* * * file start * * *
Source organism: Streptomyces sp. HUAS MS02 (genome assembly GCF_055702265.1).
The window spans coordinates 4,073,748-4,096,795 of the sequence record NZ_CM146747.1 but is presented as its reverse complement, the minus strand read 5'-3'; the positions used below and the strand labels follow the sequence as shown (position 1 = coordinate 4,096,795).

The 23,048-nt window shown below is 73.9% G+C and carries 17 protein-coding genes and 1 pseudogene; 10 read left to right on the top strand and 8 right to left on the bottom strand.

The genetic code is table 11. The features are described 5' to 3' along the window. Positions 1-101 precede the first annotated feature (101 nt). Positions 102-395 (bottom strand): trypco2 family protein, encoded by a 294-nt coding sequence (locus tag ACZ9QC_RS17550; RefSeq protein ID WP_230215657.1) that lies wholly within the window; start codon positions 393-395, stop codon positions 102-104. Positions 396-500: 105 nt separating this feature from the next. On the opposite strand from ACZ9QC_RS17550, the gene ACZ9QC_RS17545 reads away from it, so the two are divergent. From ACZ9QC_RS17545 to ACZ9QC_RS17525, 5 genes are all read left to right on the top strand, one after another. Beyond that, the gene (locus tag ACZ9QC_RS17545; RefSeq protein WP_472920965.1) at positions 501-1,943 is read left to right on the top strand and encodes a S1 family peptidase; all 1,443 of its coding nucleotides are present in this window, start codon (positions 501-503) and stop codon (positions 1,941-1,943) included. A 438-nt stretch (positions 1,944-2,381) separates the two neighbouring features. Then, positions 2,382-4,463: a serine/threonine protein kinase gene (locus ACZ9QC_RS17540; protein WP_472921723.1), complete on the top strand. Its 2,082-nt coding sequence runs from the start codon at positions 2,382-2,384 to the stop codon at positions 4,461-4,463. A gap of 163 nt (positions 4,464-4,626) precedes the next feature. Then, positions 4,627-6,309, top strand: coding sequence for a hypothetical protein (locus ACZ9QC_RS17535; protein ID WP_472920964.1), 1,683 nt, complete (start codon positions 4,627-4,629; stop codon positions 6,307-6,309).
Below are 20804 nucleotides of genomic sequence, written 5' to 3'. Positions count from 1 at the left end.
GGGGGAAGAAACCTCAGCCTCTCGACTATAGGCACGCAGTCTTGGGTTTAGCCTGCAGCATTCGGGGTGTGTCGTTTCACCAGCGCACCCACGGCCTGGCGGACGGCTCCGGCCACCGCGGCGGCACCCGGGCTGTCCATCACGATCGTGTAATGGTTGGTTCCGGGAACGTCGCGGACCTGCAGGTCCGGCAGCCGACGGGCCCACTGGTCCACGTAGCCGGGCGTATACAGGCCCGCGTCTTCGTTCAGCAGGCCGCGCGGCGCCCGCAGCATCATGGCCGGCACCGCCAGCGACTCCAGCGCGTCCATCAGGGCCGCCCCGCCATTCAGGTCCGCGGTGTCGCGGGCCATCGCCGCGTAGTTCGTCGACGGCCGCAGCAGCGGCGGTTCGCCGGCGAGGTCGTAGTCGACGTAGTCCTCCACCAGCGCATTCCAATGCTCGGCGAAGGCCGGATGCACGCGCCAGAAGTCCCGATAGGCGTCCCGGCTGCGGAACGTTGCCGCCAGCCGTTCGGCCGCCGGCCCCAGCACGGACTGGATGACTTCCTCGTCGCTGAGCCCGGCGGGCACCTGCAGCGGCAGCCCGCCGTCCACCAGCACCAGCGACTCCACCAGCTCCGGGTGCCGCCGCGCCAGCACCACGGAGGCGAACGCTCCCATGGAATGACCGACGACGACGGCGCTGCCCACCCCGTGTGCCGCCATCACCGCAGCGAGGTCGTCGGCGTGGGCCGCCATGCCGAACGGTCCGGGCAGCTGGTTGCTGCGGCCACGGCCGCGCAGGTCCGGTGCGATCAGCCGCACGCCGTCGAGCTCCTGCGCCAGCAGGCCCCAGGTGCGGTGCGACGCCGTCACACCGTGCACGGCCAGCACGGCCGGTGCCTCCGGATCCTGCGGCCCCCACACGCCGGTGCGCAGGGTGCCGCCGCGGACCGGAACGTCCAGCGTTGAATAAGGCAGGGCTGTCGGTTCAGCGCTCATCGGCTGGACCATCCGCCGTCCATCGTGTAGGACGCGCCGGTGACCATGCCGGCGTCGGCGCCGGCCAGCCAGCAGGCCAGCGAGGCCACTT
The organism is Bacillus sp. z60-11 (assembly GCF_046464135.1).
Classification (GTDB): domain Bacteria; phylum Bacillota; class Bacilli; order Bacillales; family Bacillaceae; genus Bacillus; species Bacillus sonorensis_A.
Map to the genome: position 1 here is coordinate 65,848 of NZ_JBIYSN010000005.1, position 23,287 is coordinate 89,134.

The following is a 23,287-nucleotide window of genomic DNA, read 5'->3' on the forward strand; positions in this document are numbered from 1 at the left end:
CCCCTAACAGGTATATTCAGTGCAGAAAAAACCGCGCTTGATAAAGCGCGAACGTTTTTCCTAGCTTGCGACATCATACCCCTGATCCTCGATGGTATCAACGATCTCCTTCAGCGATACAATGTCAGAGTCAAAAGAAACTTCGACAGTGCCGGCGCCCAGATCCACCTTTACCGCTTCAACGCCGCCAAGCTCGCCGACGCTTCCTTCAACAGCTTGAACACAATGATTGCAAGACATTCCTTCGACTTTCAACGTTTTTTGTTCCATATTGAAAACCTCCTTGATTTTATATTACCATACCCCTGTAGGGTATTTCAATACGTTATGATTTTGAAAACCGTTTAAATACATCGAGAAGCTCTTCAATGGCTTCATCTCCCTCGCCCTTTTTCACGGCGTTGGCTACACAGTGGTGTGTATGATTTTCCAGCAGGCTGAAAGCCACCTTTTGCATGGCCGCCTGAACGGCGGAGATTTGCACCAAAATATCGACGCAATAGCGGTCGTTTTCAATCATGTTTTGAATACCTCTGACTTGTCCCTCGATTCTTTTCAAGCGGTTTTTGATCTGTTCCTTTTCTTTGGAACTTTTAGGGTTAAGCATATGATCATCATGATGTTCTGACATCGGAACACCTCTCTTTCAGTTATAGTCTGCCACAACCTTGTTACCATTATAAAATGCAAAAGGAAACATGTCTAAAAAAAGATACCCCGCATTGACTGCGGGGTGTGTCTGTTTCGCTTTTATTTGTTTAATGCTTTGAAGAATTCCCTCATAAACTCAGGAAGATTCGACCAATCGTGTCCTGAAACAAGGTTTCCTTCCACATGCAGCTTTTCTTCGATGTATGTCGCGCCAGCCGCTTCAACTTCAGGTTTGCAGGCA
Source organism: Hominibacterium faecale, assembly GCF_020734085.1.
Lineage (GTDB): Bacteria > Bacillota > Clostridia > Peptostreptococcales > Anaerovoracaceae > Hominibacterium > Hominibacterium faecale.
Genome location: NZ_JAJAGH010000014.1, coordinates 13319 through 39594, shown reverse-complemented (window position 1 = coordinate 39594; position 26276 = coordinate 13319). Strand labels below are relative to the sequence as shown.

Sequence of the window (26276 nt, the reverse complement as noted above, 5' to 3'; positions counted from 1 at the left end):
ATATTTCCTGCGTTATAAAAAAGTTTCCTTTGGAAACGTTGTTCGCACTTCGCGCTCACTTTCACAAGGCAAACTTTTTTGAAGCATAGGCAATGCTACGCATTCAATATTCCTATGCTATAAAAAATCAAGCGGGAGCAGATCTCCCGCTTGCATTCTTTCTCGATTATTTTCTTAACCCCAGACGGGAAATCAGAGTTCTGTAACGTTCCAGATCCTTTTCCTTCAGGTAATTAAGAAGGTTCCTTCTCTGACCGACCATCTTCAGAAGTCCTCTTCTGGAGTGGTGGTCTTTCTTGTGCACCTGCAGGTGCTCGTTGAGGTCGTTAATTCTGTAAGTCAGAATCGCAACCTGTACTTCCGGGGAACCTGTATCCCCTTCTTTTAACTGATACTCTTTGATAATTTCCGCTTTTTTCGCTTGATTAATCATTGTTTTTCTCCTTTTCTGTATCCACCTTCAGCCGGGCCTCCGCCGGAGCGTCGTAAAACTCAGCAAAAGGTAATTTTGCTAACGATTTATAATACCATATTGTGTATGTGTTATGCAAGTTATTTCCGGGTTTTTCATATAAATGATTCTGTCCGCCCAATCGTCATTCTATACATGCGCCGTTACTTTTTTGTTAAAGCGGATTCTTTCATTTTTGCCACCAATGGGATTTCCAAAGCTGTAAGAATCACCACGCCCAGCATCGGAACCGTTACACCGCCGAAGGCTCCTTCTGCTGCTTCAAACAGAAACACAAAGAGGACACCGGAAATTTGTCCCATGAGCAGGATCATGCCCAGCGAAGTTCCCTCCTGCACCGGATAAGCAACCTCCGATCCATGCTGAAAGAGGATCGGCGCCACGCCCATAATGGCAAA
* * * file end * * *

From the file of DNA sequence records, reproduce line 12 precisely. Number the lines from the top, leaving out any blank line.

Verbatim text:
Source organism: Hominibacterium faecale, assembly GCF_020734085.1.